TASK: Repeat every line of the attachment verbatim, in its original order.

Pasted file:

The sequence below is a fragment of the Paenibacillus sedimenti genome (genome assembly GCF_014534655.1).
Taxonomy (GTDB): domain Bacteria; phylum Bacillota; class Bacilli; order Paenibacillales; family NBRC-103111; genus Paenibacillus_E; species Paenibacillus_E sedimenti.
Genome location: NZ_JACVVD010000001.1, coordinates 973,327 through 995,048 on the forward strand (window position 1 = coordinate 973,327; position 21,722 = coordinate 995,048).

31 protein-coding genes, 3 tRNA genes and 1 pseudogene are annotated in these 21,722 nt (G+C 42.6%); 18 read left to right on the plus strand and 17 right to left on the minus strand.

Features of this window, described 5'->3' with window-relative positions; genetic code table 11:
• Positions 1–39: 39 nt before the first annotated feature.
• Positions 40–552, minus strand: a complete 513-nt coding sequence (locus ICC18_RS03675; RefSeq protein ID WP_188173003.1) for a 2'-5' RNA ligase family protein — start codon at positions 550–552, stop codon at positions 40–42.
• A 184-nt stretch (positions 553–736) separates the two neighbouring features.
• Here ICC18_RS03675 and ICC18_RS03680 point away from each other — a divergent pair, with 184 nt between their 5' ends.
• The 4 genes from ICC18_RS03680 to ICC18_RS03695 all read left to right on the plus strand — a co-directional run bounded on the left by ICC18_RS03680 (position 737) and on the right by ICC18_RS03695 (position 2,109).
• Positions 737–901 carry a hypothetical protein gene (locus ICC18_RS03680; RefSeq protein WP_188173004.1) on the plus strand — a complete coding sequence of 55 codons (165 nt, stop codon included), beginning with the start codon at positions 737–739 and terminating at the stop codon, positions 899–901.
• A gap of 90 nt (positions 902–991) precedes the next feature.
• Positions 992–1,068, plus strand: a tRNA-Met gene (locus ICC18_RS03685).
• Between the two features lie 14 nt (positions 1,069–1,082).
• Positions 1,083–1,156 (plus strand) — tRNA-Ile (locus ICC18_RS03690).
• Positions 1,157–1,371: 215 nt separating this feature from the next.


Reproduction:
The sequence below is a fragment of the Paenibacillus sedimenti genome (genome assembly GCF_014534655.1).
Taxonomy (GTDB): domain Bacteria; phylum Bacillota; class Bacilli; order Paenibacillales; family NBRC-103111; genus Paenibacillus_E; species Paenibacillus_E sedimenti.
Genome location: NZ_JACVVD010000001.1, coordinates 973,327 through 995,048 on the forward strand (window position 1 = coordinate 973,327; position 21,722 = coordinate 995,048).

31 protein-coding genes, 3 tRNA genes and 1 pseudogene are annotated in these 21,722 nt (G+C 42.6%); 18 read left to right on the plus strand and 17 right to left on the minus strand.

Features of this window, described 5'->3' with window-relative positions; genetic code table 11:
• Positions 1–39: 39 nt before the first annotated feature.
• Positions 40–552, minus strand: a complete 513-nt coding sequence (locus ICC18_RS03675; RefSeq protein ID WP_188173003.1) for a 2'-5' RNA ligase family protein — start codon at positions 550–552, stop codon at positions 40–42.
• A 184-nt stretch (positions 553–736) separates the two neighbouring features.
• Here ICC18_RS03675 and ICC18_RS03680 point away from each other — a divergent pair, with 184 nt between their 5' ends.
• The 4 genes from ICC18_RS03680 to ICC18_RS03695 all read left to right on the plus strand — a co-directional run bounded on the left by ICC18_RS03680 (position 737) and on the right by ICC18_RS03695 (position 2,109).
• Positions 737–901 carry a hypothetical protein gene (locus ICC18_RS03680; RefSeq protein WP_188173004.1) on the plus strand — a complete coding sequence of 55 codons (165 nt, stop codon included), beginning with the start codon at positions 737–739 and terminating at the stop codon, positions 899–901.
• A gap of 90 nt (positions 902–991) precedes the next feature.
• Positions 992–1,068, plus strand: a tRNA-Met gene (locus ICC18_RS03685).
• Between the two features lie 14 nt (positions 1,069–1,082).
• Positions 1,083–1,156 (plus strand) — tRNA-Ile (locus ICC18_RS03690).
• Positions 1,157–1,371: 215 nt separating this feature from the next.